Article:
A Global Problem: Rising Interest Rates and Distressed Companies
With inflation running hot, the U.S. Federal Reserve has embarked on a rate hike agenda. The U.S. is not alone in traversing this path and companies across the globe are being forced to contend with increasing financing costs. Many will handle rising interest rates in stride, but financially weak names with material near-term maturities are struggling and, in some cases, bankruptcy could be imminent. Now is the time to prepare by identifying the weakest links in your portfolio of customers and suppliers.
This Trend Is Not Your Friend
The last U.S. Fed rate hike came in at 50 basis points and increases are expected to continue at similar step sizes. For context, the last time the U.S. Fed increased rates by 50 basis points or more was in 2000. Life will be more difficult for companies with high debt burdens, low debt-servicing capacity, and large amounts of short-term debt in need of refinancing.
Subscribers can use the CreditRiskMonitor FRISK® score as their first line of defense to identify counterparties most vulnerable to bankruptcy. The FRISK® score incorporates financial statement ratios, stock market performance, bond agency ratings from Moody’s, Fitch, and DBRS Morningstar, and the aggregate risk sentiment of our subscriber base. The non-linear combination of these data sets allows the score to capture a baseline of 96% of all publicly traded companies that eventually go bankrupt within its high-risk category at least three months before they file.
The FRISK® score is measured on a “1” (highest risk)-to-“10” (lowest risk) scale, with anything equal to “5” or less belonging to the FRISK® score “red zone,” indicating an above-average risk of financial failure (red indicating the need to stop and look):
Some Painful Examples
In the transportation sector, operator Power Solutions International Inc. currently shows a FRISK® score of "1," indicating a probability of bankruptcy between 10-and-50% over the next 12 months, and short-term debt accounts for 85% of its overall debt load. The company has already received a going concern notice and has accepted financial bailouts from large investors. And with a negative tangible net worth, there's limited collateral or performance to back any new financing. The risks being highlighted by the FRISK® score are material and exacerbated by the high level of debt that must be refinanced, likely at higher rates, over the next year or so.
A cross-section of countries in the table below illustrates to what degree interest rates have increased, as well as how many publicly traded companies CreditRiskMonitor covers in those countries:
|Country||Rate Increase||Increase Date||Current Interest Rate||Company Coverage*|
|United States||0.50||May 2022||1%||4,313|
|Saudi Arabia||0.50||May 2022||1.75%||200|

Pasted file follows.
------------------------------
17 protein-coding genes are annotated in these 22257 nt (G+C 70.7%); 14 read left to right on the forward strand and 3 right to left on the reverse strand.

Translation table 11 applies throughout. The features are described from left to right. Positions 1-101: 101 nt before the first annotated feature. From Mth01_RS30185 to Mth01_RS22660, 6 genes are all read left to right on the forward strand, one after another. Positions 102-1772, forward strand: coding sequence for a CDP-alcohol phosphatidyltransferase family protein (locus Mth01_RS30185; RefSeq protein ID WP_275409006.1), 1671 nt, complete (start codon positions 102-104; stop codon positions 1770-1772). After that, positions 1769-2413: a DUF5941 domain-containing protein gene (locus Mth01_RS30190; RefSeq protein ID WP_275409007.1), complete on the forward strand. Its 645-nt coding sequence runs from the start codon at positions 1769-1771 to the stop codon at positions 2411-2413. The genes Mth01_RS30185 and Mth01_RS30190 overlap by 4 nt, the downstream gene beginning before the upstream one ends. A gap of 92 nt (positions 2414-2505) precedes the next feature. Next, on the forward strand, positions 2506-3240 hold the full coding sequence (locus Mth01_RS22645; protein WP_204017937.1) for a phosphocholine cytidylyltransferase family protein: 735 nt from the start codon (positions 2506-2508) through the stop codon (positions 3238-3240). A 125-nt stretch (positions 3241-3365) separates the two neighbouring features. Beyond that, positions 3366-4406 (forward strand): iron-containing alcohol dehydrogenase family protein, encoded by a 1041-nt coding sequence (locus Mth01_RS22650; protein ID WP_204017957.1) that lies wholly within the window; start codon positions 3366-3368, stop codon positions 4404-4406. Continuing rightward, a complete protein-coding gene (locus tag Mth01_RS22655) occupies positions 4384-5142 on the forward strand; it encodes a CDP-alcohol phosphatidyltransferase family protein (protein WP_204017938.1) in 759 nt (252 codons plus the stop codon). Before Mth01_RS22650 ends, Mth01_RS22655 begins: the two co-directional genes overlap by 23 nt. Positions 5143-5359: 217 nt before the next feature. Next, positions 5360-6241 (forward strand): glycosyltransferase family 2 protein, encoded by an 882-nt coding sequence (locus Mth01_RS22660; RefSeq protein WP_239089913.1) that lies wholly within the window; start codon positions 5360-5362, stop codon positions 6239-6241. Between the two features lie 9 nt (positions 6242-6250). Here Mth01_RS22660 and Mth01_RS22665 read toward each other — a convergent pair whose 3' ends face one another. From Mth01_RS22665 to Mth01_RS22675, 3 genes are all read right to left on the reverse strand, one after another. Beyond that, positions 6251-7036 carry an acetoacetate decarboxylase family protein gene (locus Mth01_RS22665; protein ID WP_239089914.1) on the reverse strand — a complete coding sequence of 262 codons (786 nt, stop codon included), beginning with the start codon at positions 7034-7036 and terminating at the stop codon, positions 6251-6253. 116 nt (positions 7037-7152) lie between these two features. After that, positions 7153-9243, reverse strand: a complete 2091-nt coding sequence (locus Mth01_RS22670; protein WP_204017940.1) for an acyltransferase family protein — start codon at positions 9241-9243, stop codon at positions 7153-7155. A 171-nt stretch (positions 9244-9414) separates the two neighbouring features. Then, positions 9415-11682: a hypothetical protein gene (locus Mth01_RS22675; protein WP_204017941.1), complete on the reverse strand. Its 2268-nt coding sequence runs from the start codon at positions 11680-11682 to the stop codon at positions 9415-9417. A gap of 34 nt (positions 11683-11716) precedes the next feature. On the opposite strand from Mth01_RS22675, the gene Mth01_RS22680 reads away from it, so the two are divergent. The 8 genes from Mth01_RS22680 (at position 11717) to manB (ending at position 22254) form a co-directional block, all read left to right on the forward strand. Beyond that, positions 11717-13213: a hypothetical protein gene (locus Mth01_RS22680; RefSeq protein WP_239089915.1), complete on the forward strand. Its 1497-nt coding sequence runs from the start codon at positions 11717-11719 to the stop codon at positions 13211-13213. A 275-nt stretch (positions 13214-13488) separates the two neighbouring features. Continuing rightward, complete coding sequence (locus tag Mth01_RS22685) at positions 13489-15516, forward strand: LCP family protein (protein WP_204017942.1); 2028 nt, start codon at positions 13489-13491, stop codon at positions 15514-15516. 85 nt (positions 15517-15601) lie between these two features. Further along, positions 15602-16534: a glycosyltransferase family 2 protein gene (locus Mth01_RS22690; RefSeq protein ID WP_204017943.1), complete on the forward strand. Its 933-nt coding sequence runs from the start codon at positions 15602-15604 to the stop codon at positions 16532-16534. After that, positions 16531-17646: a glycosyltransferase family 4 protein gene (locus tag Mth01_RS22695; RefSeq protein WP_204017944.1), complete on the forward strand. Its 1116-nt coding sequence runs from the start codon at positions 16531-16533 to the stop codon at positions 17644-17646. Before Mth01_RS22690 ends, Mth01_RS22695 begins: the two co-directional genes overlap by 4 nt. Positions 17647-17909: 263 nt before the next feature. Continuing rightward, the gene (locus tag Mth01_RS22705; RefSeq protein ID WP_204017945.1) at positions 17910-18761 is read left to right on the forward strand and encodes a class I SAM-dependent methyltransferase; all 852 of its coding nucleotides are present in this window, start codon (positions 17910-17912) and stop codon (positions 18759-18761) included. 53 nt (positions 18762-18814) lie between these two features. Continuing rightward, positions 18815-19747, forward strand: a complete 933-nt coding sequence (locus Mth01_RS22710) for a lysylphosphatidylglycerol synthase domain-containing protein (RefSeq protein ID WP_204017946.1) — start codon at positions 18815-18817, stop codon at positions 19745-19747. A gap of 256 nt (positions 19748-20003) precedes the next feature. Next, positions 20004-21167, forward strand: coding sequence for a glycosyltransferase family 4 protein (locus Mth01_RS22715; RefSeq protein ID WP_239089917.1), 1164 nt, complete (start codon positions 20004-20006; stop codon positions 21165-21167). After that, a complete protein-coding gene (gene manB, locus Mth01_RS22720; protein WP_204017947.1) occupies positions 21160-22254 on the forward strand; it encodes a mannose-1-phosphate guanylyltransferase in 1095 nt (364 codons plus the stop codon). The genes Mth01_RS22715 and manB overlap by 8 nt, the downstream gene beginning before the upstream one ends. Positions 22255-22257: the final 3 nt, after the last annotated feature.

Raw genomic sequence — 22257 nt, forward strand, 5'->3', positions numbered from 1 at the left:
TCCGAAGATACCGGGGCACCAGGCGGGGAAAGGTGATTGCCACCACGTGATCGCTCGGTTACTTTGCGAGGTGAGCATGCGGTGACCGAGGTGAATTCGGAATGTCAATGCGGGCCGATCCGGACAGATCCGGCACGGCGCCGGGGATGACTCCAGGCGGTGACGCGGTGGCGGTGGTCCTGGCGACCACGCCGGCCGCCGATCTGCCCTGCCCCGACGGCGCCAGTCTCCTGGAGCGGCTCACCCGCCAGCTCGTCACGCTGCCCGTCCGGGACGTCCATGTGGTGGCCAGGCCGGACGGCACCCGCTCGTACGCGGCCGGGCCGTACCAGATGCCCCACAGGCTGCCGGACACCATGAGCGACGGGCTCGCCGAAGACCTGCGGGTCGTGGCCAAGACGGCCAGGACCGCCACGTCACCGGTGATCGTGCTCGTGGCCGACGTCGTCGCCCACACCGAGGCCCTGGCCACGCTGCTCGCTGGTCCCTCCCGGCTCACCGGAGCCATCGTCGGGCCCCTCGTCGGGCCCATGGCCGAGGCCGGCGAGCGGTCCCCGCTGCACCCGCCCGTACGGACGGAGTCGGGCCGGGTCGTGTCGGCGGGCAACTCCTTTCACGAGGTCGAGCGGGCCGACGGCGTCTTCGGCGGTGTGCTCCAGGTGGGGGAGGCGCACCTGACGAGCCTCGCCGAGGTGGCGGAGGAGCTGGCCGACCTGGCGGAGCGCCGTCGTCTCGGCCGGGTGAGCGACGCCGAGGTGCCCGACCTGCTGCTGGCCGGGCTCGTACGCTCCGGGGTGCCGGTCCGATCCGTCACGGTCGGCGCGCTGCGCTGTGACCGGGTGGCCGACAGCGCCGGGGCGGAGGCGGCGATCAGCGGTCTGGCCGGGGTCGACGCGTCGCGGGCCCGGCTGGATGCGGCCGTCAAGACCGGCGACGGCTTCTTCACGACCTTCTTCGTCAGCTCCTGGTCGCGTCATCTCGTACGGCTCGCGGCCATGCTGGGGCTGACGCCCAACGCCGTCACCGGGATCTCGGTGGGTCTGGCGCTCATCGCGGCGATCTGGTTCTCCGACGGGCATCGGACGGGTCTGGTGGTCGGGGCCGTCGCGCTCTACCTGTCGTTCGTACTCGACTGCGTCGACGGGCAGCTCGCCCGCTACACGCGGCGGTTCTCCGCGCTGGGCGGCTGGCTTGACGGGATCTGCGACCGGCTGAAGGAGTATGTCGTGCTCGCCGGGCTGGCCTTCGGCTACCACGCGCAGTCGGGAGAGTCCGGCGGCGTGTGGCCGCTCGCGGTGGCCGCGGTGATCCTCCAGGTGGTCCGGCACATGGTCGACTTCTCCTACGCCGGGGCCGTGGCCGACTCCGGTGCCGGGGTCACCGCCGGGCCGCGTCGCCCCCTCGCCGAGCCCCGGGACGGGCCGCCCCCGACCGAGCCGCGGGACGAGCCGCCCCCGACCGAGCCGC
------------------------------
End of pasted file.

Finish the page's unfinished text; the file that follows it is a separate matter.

|United Kingdom||0.25||May 2022||1%||1,134|
*pertains to FRISK® scored companies only
Moving to specific company examples, several entities below could be pushed into bankruptcy or corporate failure because of these rate increases.
|Company||Country||FRISK® Score||Short-Term Debt %|
|Power Solutions International Inc.||U.S.A.||1||85.8%|
|Saudi Arabian Amiantit Co SJSC||Saudi Arabia||2||99.5%|
|El Al Israel Airlines Ltd.||Israel||2||60.3%|
|IG Design Group PLC||United Kingdom||2||67.1%|
- SAS AB, a Swedish airline, stands out on the list because its short-term debt as a percentage of total debt is a more modest 22.4%. However, with a FRISK® score of "1," it remains quite volatile, and we noted in our recent High Risk Report on SAS AB that the company has stated that it needs to deal with heavy leverage or bankruptcy is a possibility. The airliner continues to lose money, and its total debt-to-tangible net worth skyrocketed to over 11 times. While short-term debt is relatively modest compared to others on the list, SAS AB is running up a steep, muddy incline in its attempt to become stable and solvent.
- El Al Israel Airlines Ltd., an Israeli airliner dealing with material headwinds, is also in bad shape, with short-term debt making up just over 60% of its total debt. Its total liabilities are 20x larger than its market cap, it has lost money in each of the last five quarters, and its tangible net worth is negative. The Israeli government has stepped in to help shore up the company's business, providing additional financing at the cost of the company having to sell a stake in its frequent flyer program. That amounts to selling the crown jewels and is a sign of severe distress that shouldn't be ignored.
- Saudi Arabian Amiantit Co SJSC is at the opposite end of the spectrum from SAS AB, with short-term debt making up almost all its debt. This pipe and water solutions company has lost money in each of the last five quarters, burned cash in three of those quarters, and, in the final quarter of 2021, tangible net worth fell into negative territory. Given that the company hasn't covered its interest expenses in more than a year, counterparties should be concerned that any rollover of existing short-term debt at higher rates will make the problems here even worse than they already were before Saudi Arabia's May 2022 rate hike.
There are plenty of issues that can arise when a company falls into financial distress. Companies that are buying from you might start to delay payments to conserve much-needed cash. Troubled suppliers cut corners, including reduced quality assurance, to save money. Higher interest rates on near-term debt that are rolling over will only exacerbate such issues and push companies ever closer to the final breaking point.
You’ll want to be ahead of such early problems and prepared for potential bankruptcy situations, which can impact your credit, disrupt supply chains, and hurt revenue streams. Contact CreditRiskMonitor today to see how our global coverage can help protect your company from the impact that rising rates will have on your customers and suppliers.